Although only capable of harvesting 50mW - at best - from the airwaves, Nokia believes the new energy could keep a simple mobile running indefinitely.
If – like me – you have a tendency to forget to put your beloved mobile 'phone on charge each night, Nokia might just be about to answer your most fervent dreams: a handset which runs on fairy dust and dreams.
Okay, so the handset requires perhaps a little
more than that: according to an article over on CNet
, the Finnish mobile giant's latest wheeze is a mobile which absorbs free energy out of the air in the same way as an RFID tag.
The technology – currently being condensed into prototype form by Nokia's Cambridge-based Research Centre – snags free energy by absorbing the ever-present radio waves that surround us: TV signals, radio signals, even WiFi hotspots. By converting this excess energy into internal power, the handset will – the team believes – be able to absorb upwards of 50 milliwatts of power.
While 50mW might sound like a vanishingly small amount – and it is, although far higher than the 5mW that current lab experiments have yielded – it's more than a simple handset would need to keep itself running. A basic handset would require around 20mW to stay in standby – allowing the excess 30mW to be used in the trickle-charging of the device's battery. Okay, so it'll take a while to charge – but it can be charging all the time.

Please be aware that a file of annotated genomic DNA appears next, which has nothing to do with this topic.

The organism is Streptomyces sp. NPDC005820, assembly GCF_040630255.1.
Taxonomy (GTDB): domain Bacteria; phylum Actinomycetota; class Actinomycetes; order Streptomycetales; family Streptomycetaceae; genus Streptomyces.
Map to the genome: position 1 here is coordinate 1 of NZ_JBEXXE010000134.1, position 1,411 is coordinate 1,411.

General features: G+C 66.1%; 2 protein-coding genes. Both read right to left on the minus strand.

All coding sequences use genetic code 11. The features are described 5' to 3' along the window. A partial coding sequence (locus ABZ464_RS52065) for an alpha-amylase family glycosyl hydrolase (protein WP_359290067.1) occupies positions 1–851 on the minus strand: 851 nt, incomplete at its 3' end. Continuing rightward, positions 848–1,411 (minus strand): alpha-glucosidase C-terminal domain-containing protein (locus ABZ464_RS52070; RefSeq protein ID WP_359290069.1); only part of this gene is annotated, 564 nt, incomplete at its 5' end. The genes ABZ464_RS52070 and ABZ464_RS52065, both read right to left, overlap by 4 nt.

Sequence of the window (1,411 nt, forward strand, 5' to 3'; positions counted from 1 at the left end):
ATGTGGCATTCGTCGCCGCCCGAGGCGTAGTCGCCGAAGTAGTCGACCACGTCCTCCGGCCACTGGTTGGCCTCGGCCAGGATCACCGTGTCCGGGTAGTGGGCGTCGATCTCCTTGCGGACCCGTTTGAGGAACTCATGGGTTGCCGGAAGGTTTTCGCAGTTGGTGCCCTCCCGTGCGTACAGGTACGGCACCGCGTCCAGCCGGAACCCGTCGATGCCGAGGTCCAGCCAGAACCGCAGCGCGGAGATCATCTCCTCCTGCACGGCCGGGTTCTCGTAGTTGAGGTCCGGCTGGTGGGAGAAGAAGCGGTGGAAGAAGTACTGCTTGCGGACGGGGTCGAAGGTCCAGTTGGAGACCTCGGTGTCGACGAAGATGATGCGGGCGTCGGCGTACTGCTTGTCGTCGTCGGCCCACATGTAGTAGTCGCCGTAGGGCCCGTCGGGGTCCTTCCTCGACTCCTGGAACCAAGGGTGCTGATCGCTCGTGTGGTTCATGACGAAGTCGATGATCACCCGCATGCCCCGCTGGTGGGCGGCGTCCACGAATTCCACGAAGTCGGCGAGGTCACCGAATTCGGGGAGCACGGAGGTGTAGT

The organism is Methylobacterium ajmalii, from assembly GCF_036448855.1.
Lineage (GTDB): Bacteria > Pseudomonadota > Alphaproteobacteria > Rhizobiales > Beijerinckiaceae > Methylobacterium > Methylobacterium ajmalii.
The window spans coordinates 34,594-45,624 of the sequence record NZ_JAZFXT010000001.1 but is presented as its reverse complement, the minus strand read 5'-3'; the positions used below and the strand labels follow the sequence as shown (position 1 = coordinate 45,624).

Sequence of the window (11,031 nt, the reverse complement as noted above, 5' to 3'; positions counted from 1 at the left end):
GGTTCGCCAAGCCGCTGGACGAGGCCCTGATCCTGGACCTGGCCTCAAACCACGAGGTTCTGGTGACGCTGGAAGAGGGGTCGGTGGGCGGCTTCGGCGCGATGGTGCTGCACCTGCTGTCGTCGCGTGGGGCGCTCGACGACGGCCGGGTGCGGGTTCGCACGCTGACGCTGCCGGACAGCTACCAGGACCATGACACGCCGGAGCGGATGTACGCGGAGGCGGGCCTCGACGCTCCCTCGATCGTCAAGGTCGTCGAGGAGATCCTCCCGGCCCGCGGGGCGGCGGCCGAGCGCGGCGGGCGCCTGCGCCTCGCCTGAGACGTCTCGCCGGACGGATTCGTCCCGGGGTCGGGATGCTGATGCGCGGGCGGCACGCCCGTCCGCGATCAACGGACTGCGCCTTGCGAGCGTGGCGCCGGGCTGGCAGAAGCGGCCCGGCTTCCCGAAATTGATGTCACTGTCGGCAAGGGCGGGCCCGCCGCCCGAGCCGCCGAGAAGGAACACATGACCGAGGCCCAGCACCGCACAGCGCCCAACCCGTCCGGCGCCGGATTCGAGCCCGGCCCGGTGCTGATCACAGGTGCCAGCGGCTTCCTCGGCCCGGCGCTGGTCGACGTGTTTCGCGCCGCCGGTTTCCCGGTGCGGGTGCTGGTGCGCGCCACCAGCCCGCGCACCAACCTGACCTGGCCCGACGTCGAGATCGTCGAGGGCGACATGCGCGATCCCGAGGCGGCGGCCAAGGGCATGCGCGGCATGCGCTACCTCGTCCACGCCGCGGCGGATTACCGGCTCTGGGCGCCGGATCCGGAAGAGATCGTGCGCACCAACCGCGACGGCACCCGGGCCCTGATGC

It's a neat idea, but not one we'll be seeing commercialised immediately: the researchers have said that it won't be developed into a usable solution for at least three years – more realistically, five. Despite the clear barriers to the technology, it has at least been proven as a concept in the increasing uses of passive RFID tags, which harvest radiowaves and convert them to enough energy to transmit their own unique code.
Tempted by the thought of a mobile 'phone you never need to charge, or are you slightly suspicious as to how long a 50mW current could keep your smartphone running for? Share your thoughts over in the forums